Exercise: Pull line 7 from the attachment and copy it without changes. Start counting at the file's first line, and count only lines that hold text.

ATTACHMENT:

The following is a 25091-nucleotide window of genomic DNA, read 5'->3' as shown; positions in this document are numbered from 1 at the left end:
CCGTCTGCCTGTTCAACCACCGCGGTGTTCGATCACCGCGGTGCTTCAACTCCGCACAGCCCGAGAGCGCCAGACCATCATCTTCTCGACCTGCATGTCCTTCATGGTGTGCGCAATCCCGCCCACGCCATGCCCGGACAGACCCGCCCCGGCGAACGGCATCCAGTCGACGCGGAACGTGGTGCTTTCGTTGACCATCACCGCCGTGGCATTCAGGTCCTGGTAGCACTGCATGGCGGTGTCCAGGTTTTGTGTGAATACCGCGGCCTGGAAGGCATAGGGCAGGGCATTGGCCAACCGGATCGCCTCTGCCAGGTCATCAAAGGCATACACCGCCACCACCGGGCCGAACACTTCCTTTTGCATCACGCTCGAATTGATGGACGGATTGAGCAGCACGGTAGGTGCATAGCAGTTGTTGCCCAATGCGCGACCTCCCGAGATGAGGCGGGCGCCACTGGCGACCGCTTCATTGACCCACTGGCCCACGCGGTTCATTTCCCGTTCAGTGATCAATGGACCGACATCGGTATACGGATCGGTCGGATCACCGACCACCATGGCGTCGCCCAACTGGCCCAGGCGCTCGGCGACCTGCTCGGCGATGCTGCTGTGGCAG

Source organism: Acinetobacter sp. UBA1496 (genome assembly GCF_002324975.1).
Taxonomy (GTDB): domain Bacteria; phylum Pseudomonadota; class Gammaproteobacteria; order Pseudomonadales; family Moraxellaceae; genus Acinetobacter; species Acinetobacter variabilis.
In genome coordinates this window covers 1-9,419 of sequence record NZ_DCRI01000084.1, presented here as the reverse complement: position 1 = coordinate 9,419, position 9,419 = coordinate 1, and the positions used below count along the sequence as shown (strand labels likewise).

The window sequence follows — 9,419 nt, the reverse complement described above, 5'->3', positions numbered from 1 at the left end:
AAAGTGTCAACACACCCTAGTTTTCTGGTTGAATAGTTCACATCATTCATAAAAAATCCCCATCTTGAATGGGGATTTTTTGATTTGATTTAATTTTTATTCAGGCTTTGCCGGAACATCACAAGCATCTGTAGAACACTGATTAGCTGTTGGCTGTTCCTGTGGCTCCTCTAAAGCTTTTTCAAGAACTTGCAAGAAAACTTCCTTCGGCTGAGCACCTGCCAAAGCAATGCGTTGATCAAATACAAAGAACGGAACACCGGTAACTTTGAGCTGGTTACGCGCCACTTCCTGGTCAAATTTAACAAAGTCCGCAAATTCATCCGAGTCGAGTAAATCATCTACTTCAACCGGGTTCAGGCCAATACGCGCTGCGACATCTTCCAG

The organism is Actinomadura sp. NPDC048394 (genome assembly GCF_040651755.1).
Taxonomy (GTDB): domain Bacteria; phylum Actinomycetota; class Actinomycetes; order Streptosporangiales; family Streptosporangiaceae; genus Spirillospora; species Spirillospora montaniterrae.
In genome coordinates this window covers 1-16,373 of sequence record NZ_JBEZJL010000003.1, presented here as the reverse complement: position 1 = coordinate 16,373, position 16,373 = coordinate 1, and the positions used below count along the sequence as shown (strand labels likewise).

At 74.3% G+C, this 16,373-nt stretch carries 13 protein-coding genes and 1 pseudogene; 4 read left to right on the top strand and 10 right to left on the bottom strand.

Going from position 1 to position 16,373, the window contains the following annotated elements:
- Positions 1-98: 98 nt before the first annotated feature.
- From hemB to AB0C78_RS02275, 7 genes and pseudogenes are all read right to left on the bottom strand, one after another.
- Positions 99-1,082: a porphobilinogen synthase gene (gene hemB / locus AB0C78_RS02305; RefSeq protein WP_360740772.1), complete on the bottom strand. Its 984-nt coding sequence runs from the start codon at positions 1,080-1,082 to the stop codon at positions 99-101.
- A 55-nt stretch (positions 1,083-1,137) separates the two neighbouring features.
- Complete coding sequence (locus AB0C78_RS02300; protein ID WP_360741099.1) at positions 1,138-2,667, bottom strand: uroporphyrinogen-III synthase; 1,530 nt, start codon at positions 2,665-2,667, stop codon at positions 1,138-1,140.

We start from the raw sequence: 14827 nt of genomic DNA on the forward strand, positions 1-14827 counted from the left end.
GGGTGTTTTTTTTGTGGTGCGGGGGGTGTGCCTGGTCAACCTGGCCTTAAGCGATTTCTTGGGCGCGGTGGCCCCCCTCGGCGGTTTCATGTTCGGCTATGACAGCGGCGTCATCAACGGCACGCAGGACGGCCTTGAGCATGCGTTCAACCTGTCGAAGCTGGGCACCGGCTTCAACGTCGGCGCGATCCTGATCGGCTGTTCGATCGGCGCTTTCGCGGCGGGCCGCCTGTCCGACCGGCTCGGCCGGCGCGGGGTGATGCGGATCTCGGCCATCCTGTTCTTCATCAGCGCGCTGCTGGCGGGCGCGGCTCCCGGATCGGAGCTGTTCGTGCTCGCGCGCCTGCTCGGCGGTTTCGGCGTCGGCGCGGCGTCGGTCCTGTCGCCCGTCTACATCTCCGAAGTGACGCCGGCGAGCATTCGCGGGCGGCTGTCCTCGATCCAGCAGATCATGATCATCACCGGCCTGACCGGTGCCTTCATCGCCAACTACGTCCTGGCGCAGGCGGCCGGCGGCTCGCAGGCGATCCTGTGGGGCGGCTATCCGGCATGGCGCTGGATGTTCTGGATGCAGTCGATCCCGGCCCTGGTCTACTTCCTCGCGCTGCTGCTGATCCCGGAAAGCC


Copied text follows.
AAAGTGTCAACACACCCTAGTTTTCTGGTTGAATAGTTCACATCATTCATAAAAAATCCCCATCTTGAATGGGGATTTTTTGATTTGATTTAATTTTTATTCAGGCTTTGCCGGAACATCACAAGCATCTGTAGAACACTGATTAGCTGTTGGCTGTTCCTGTGGCTCCTCTAAAGCTTTTTCAAGAACTTGCAAGAAAACTTCCTTCGGCTGAGCACCTGCCAAAGCAATGCGTTGATCAAATACAAAGAACGGAACACCGGTAACTTTGAGCTGGTTACGCGCCACTTCCTGGTCAAATTTAACAAAGTCCGCAAATTCATCCGAGTCGAGTAAATCATCTACTTCAACCGGGTTCAGGCCAATACGCGCTGCGACATCTTCCAG